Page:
The March 2005 issue of OOR magazine in The Netherlands includes an interview with Tori and a review of The Beekeeper. Dutch Toriphile Sarah Dekeersgieter has kindly translated the interview/review from Dutch into English for us. Click to read them!
Review of The Beekeeper
The journey continues... But don't be afraid, Tori's here and she's holding your hand. We're uncertain where she'll lead us, but the scent of flowers soothes us. Tori's nineth album consists out of six different gardens. And in those gardens we get introduced to all these girls and women, who're still in Tori's head. And yes, they're still struggeling with their sexual identity. This album isn't easy to interpret, like usual Tori sings about mythology and symbolism. The war in Iraq is also very prominent on this album, certainly in songs like: 'Barons Of Surburbia', 'General Joy' and 'Mother Revolution'. The duet with the Irish singer-songwriter Damien Rice, 'The Power Of The Orange Knickers', is incredibly beautiful, but 'Parasol' and 'Sleeps With Butterflies' are also very powerful songs, typical decent Tori songs. But however, nineteen songs is a long ride and you'll possibly loose yourself in this tough but intresting material.
Annemarie Van Looij.
--Like always, Myra Ellen Amos's music consists out of female spirituality and sexuality. Tori, will you never be tired of this subject?--
'Not as long as there is so much abuse against women in the world. It's time women open their eyes and get themselfs off the cross, 'cos us women need the wood. It's time we make our own choices, that's why I've chosen to write from the angle of the bees. I've got a little story and it goes like this... Honey has always been the nectar of the Gods. One day, a bee went to Jupiter and gave him honey. Jupiter granted him a wish as a thankful gift for the honey. The bee asked him if he could help him to stop people from stealing his honey. Jupiter told the bee that it's in human nature to steal. He gave the bee a sting, so he could sting the people who stole his honey. But as soon as he would sting a human, he would die. This would be a sacrifice which protects the Queen bee and her grubs. This is how I see it in real life too. The destiny of working bees, the women, is very comperable with what us women go through. The men stole our honey. Nowadays a lot of women open their eyes and see how they have been abused for centuries. They re-discover their divineness. Us women have always been kept dumb. Nowadays, she has access to a lot of information and she can finally ask the questions, questions which she always has wanted to ask.'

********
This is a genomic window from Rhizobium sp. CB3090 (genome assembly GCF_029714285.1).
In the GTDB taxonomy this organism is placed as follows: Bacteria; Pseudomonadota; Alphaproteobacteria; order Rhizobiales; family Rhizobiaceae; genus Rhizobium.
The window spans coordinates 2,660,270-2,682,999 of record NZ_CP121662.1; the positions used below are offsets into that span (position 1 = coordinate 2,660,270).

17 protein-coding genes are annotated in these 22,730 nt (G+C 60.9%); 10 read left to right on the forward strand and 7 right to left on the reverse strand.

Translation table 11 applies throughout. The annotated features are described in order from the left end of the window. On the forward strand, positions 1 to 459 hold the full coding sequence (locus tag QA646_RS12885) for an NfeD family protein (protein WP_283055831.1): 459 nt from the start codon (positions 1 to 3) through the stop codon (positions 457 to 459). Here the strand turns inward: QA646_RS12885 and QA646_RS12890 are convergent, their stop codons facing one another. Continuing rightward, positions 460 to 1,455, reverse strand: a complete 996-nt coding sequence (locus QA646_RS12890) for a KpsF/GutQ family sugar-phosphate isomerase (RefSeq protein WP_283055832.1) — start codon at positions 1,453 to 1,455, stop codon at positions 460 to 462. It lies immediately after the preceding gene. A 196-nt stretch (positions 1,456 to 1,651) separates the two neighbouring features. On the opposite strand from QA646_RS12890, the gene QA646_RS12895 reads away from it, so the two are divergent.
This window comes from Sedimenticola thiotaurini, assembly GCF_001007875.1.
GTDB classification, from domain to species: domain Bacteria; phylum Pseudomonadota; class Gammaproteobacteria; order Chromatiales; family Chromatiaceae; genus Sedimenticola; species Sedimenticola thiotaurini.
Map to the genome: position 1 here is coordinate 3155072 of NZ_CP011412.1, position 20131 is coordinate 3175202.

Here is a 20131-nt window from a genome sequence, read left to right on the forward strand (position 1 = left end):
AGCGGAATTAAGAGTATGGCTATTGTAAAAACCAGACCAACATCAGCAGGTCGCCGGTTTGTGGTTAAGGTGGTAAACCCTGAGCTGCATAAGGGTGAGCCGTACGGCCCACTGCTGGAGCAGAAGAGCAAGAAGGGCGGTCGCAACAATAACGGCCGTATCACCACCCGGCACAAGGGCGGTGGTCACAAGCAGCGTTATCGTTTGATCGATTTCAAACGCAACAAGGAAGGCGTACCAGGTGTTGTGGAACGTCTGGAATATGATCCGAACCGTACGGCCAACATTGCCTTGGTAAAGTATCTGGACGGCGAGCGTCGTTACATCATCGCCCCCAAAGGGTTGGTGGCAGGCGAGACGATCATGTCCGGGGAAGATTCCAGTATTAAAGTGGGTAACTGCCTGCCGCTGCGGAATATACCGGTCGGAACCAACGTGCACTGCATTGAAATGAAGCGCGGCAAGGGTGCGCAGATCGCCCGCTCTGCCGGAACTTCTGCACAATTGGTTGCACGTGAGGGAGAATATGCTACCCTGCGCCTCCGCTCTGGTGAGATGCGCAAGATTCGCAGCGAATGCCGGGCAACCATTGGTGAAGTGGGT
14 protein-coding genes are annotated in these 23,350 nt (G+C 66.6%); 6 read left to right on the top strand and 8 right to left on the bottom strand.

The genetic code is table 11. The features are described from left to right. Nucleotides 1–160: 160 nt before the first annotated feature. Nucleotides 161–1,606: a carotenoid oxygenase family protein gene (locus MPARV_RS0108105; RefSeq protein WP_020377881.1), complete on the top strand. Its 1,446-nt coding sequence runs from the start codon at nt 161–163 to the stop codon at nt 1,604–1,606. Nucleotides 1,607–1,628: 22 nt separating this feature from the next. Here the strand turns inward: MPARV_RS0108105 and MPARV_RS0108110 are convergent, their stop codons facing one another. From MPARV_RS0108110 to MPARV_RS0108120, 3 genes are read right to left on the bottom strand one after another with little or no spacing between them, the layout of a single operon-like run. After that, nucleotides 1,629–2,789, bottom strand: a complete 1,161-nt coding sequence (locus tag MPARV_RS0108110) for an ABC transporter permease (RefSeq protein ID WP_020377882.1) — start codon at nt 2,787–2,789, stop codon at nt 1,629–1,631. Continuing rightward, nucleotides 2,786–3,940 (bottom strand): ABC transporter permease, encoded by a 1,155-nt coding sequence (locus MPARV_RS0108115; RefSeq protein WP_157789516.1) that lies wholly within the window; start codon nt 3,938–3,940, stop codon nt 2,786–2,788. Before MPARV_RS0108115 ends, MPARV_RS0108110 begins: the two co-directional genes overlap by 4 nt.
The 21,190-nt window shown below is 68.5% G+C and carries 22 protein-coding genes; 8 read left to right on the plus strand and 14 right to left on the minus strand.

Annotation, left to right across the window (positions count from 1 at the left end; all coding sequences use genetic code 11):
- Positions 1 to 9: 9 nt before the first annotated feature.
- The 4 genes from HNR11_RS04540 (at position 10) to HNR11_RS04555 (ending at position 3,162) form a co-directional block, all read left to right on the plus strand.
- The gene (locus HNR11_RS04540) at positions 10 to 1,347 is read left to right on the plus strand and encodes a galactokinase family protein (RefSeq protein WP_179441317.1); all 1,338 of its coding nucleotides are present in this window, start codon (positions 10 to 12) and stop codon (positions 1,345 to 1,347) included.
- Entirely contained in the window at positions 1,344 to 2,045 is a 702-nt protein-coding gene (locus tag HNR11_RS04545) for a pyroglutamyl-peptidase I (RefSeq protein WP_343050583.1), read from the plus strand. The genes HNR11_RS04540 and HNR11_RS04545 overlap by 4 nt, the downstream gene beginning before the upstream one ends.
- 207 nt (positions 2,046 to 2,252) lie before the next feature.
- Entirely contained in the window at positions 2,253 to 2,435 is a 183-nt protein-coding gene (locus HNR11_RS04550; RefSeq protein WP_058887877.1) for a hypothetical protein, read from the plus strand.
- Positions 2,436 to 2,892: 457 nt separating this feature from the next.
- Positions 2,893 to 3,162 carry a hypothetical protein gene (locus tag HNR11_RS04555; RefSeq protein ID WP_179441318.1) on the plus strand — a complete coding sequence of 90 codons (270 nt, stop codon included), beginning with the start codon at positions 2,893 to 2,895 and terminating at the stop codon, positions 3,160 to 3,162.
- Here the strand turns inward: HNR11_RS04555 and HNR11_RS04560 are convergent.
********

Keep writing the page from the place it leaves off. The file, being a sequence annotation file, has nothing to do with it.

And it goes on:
--Men are often discribed negatively in your stories. Is there no divineness in them?--
'I think the man is as divine as the woman. But I can only go from my own perspective and own experiences. The masculine divineness is pretty ok. Like in the song 'Parasol'. Here a woman has to fight for her way of life. And it's not about a war against terrorists, but a war against a friend, a lover, or a collegue. He doesn't want to respect the choices she makes, the evolution she goes through or the freedom she seeks. He wants to attack her on every level and tries to put her down. This is the problem she has to deal with.'
--The war in Iraq also plays a role in this album...--
'All these soldiers in Iraq are sons of mothers. These mothers get told that their sons have to sacrifice their life for our Christian beliefs, for peace, and only after making this sacrifice you live like a real Christian. Just like God sacrified his only son for the sins of humans. I think God and Jesus feel betrayed by these sort of quotes. Mary, Magdalene, and Mother Earth try to contact us women... 'We need you!' My character in the song 'The Beekeeper' tries to contact 'Sofia', mother of God, and asks her how she can change the world. Sofia tells her that Eve asked her the same question in the past, and tells her to do the thing she is prohibited to do by her son, and that's to eat from the forbidden fruit. "Only then will you see how I look at the world and humanity." And so it goes that every song on the album is a forbidden fruit in each garden.'
--Can you understand when people who listen to your albums, can't understand you anymore?--
'I've thought about that a lot. But I think people shouldn't try to interpret my songs literally. When you listen to my music, doors get opened in your soul and you'll understand the message in your own way. It's just like Jesus said: 'This is for the ones who can listen, who understand what listening really is.'
Annemie Van Looij[/quote[